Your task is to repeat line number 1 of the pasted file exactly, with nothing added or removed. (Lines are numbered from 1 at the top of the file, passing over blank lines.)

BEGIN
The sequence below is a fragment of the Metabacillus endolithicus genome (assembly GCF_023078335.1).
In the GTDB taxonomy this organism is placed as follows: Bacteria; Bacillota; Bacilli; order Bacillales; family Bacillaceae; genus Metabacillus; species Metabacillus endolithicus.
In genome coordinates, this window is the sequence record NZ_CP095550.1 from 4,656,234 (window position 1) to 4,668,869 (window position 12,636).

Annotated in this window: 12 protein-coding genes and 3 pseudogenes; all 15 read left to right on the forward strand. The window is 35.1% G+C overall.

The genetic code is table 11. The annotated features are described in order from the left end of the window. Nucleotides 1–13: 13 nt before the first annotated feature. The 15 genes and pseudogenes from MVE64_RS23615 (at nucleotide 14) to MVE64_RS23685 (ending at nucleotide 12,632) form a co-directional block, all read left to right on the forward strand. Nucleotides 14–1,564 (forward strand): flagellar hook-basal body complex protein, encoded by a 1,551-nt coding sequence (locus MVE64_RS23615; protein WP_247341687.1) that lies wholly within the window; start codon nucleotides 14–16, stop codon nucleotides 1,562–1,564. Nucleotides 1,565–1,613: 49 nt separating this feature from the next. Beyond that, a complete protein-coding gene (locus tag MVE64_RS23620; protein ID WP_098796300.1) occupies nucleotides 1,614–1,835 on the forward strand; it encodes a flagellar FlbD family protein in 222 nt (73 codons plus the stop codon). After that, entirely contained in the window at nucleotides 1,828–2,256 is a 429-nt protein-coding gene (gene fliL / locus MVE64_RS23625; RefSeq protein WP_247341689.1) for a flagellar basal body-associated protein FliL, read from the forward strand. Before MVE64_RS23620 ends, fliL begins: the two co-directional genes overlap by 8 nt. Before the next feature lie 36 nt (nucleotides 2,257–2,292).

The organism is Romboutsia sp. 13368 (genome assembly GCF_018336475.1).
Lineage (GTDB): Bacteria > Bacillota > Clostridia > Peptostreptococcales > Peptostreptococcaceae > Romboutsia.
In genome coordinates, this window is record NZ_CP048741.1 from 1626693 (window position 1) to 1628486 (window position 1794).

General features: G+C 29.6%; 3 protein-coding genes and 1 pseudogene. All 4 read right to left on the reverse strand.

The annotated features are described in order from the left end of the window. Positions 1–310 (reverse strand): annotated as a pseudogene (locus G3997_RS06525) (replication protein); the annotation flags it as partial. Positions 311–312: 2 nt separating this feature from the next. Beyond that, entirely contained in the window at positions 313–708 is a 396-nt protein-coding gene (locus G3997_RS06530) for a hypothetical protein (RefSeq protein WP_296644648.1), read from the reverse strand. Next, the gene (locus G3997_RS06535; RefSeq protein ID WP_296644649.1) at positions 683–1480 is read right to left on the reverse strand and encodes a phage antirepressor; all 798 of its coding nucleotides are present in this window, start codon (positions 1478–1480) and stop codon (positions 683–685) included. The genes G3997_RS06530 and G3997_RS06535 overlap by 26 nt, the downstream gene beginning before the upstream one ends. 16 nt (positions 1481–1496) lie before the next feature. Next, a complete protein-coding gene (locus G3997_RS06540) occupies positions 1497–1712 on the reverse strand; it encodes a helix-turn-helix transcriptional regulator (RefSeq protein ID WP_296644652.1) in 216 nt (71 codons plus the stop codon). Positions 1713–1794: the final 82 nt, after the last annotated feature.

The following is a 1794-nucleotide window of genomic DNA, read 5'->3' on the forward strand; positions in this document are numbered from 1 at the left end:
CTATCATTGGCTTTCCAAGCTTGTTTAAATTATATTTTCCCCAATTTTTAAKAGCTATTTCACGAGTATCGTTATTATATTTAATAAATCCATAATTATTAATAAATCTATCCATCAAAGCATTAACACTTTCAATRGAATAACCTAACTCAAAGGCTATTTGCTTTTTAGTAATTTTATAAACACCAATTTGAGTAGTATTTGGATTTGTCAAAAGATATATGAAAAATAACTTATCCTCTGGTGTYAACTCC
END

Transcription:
The sequence below is a fragment of the Metabacillus endolithicus genome (assembly GCF_023078335.1).